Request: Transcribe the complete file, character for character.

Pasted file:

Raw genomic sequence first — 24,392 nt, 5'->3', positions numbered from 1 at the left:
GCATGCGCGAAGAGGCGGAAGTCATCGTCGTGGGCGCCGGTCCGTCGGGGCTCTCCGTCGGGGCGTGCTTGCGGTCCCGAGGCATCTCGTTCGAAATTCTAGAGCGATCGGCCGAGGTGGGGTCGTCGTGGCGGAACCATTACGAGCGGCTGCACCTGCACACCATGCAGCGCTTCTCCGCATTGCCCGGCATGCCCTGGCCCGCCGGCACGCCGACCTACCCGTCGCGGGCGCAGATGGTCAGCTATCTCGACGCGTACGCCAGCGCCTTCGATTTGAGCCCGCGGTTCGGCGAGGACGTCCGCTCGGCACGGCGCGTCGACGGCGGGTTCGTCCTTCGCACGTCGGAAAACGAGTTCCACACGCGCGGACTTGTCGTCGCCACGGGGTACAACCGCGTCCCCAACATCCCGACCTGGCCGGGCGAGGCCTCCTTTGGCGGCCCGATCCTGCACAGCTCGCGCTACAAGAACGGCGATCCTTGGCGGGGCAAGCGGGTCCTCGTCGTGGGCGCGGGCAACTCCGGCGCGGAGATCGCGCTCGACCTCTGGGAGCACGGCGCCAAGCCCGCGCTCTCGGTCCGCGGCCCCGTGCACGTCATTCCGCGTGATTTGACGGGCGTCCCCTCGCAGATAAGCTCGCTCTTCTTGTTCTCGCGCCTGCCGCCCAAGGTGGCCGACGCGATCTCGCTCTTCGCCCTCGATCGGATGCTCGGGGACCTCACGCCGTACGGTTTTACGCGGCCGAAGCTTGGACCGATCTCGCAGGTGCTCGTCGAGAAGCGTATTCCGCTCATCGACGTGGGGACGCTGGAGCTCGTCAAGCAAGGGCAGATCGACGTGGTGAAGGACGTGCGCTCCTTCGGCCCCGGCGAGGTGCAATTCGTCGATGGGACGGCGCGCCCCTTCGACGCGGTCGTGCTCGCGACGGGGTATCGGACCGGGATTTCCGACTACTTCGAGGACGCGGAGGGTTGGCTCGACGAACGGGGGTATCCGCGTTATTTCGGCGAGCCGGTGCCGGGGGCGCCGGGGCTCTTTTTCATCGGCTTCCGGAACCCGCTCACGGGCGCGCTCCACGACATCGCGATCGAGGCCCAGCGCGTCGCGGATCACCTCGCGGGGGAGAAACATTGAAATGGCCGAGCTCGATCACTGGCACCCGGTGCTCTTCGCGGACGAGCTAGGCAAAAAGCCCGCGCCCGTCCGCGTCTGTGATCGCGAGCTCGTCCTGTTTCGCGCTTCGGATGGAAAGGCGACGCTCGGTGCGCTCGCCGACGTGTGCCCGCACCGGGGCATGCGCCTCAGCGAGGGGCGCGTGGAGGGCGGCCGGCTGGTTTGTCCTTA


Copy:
Raw genomic sequence first — 24,392 nt, 5'->3', positions numbered from 1 at the left:
GCATGCGCGAAGAGGCGGAAGTCATCGTCGTGGGCGCCGGTCCGTCGGGGCTCTCCGTCGGGGCGTGCTTGCGGTCCCGAGGCATCTCGTTCGAAATTCTAGAGCGATCGGCCGAGGTGGGGTCGTCGTGGCGGAACCATTACGAGCGGCTGCACCTGCACACCATGCAGCGCTTCTCCGCATTGCCCGGCATGCCCTGGCCCGCCGGCACGCCGACCTACCCGTCGCGGGCGCAGATGGTCAGCTATCTCGACGCGTACGCCAGCGCCTTCGATTTGAGCCCGCGGTTCGGCGAGGACGTCCGCTCGGCACGGCGCGTCGACGGCGGGTTCGTCCTTCGCACGTCGGAAAACGAGTTCCACACGCGCGGACTTGTCGTCGCCACGGGGTACAACCGCGTCCCCAACATCCCGACCTGGCCGGGCGAGGCCTCCTTTGGCGGCCCGATCCTGCACAGCTCGCGCTACAAGAACGGCGATCCTTGGCGGGGCAAGCGGGTCCTCGTCGTGGGCGCGGGCAACTCCGGCGCGGAGATCGCGCTCGACCTCTGGGAGCACGGCGCCAAGCCCGCGCTCTCGGTCCGCGGCCCCGTGCACGTCATTCCGCGTGATTTGACGGGCGTCCCCTCGCAGATAAGCTCGCTCTTCTTGTTCTCGCGCCTGCCGCCCAAGGTGGCCGACGCGATCTCGCTCTTCGCCCTCGATCGGATGCTCGGGGACCTCACGCCGTACGGTTTTACGCGGCCGAAGCTTGGACCGATCTCGCAGGTGCTCGTCGAGAAGCGTATTCCGCTCATCGACGTGGGGACGCTGGAGCTCGTCAAGCAAGGGCAGATCGACGTGGTGAAGGACGTGCGCTCCTTCGGCCCCGGCGAGGTGCAATTCGTCGATGGGACGGCGCGCCCCTTCGACGCGGTCGTGCTCGCGACGGGGTATCGGACCGGGATTTCCGACTACTTCGAGGACGCGGAGGGTTGGCTCGACGAACGGGGGTATCCGCGTTATTTCGGCGAGCCGGTGCCGGGGGCGCCGGGGCTCTTTTTCATCGGCTTCCGGAACCCGCTCACGGGCGCGCTCCACGACATCGCGATCGAGGCCCAGCGCGTCGCGGATCACCTCGCGGGGGAGAAACATTGAAATGGCCGAGCTCGATCACTGGCACCCGGTGCTCTTCGCGGACGAGCTAGGCAAAAAGCCCGCGCCCGTCCGCGTCTGTGATCGCGAGCTCGTCCTGTTTCGCGCTTCGGATGGAAAGGCGACGCTCGGTGCGCTCGCCGACGTGTGCCCGCACCGGGGCATGCGCCTCAGCGAGGGGCGCGTGGAGGGCGGCCGGCTGGTTTGTCCTTA